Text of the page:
More than 33 million people were affected by “the worst humanitarian disaster of this decade,” local authorities say
Local officials stated that floods in Pakistan have caused havoc in Pakistan over the past months, killing more than 1000 people and injuring or displacing thousands more.
According to Pakistan’s National Disaster Management Authority, the deadly monsoon rains and floods have claimed at least 1,033 lives since June, with no less than 1,456 injured. In addition, the agency reported that 119 people were killed in just 24 hours.
On Thursday, Sherry Rehman, the nation’s minister for climate change, revealed that at least 33 million had been affected by the calamity, calling the floods “Incredibly rare” and “This is the most devastating humanitarian crisis of this decade.”
“While Pakistan has just completed its 8th cycle of monsoon, it normally experiences three to four rain cycles per year,” she said. “These are the shocking percentages of super-fluid torrents.”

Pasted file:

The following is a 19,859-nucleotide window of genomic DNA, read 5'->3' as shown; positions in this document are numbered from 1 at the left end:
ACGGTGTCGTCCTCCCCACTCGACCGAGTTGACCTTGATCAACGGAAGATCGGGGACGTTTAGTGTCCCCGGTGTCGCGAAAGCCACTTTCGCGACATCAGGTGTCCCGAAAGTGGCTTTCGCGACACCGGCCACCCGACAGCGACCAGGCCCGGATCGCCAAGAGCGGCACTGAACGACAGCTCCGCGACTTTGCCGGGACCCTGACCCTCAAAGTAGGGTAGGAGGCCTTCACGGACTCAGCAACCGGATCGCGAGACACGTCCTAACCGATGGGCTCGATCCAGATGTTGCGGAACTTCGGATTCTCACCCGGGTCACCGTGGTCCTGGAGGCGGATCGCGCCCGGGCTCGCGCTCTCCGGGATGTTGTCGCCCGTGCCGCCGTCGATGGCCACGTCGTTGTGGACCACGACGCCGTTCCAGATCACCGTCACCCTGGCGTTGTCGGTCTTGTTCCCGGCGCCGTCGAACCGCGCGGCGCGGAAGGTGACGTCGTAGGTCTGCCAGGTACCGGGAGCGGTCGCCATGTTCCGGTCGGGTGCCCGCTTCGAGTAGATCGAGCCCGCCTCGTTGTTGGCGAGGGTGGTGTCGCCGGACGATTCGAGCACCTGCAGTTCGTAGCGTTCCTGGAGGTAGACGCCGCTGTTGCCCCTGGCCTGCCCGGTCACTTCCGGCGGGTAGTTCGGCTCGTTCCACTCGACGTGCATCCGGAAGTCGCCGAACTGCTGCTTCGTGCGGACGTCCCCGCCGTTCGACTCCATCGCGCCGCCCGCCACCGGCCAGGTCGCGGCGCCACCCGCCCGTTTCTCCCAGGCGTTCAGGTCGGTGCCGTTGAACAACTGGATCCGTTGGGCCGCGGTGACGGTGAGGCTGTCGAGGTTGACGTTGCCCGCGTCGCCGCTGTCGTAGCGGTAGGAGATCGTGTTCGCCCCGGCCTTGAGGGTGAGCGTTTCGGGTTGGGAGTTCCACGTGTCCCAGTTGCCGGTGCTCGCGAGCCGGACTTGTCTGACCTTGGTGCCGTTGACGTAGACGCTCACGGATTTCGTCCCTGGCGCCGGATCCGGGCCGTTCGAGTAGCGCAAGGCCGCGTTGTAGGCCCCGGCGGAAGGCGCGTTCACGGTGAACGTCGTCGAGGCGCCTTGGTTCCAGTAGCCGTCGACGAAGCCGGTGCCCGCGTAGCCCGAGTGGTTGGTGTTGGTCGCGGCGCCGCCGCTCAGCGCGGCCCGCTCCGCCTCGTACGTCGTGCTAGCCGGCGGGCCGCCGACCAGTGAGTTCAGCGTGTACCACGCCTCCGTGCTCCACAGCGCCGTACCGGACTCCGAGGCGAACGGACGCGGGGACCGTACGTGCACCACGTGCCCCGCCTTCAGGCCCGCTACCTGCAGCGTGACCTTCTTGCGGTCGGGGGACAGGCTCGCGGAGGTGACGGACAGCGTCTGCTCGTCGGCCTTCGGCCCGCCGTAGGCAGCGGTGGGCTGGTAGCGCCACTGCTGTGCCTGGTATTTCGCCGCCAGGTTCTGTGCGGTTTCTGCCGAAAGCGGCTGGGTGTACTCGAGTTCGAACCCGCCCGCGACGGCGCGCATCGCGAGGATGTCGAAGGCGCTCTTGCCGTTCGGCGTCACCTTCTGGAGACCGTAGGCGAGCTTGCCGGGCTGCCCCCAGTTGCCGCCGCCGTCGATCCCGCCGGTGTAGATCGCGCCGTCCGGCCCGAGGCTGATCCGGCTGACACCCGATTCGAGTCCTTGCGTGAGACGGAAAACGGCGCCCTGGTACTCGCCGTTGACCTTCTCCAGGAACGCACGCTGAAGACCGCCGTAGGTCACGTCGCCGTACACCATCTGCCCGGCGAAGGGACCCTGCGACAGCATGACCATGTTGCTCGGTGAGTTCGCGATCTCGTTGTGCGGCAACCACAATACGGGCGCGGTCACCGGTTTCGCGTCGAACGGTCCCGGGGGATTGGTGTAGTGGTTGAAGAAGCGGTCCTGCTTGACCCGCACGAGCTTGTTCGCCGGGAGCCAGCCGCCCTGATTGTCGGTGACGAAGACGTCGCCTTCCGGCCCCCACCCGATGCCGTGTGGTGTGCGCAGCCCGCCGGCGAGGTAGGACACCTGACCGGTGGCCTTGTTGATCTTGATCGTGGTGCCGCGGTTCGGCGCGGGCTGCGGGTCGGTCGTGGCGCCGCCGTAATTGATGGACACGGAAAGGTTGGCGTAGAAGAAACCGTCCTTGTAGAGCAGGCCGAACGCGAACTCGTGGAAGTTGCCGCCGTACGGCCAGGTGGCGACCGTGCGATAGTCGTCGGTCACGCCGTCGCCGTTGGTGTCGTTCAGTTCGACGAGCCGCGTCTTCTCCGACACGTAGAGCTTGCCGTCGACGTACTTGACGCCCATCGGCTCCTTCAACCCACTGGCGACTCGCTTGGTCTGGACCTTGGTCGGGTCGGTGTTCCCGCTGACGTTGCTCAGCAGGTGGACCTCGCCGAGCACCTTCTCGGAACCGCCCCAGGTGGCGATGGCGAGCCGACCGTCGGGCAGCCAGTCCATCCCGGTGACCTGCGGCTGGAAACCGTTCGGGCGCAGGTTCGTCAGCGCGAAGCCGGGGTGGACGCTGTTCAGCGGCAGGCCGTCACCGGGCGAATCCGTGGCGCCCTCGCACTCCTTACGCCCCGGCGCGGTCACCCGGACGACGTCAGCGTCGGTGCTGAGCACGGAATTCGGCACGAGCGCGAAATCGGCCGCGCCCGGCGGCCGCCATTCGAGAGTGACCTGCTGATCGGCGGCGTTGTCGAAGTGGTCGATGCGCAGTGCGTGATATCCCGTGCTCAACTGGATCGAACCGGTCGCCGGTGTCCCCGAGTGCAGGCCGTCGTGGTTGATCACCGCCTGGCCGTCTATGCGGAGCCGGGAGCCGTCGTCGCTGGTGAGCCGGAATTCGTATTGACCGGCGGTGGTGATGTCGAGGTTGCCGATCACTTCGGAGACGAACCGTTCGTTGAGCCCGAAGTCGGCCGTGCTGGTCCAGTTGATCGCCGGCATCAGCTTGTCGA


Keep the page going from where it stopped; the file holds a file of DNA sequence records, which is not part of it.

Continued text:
Pakistan’s Prime Minister Shehbaz Sharif has asked for international help to respond to the disaster while declaring a national emergency. In response to his request, the UN will make a “Flash appeal” to the international community to collect $160 million in order to help people struck by the floods, according to Pakistan’s foreign ministry spokesperson Asim Iftikhar.
Floods are not uncommon in Pakistan, but this monsoon season turned out to be unprecedented, laying waste across all four of the country’s provinces. As of Thursday (UN Office for the Coordination of Humanitarian Affairs – OCHA), 184,000 people had been forced from their homes to find shelter in relief camps. Nearly 300,000 houses have been damaged, many roads blocked and local populations affected by blackouts.
For cash-strapped Pakistan, reconstruction will be difficult in the future. Islamabad must reduce its expenditures so the International Monetary Fund approves bailout packages that could play an important role in stopping economic collapse.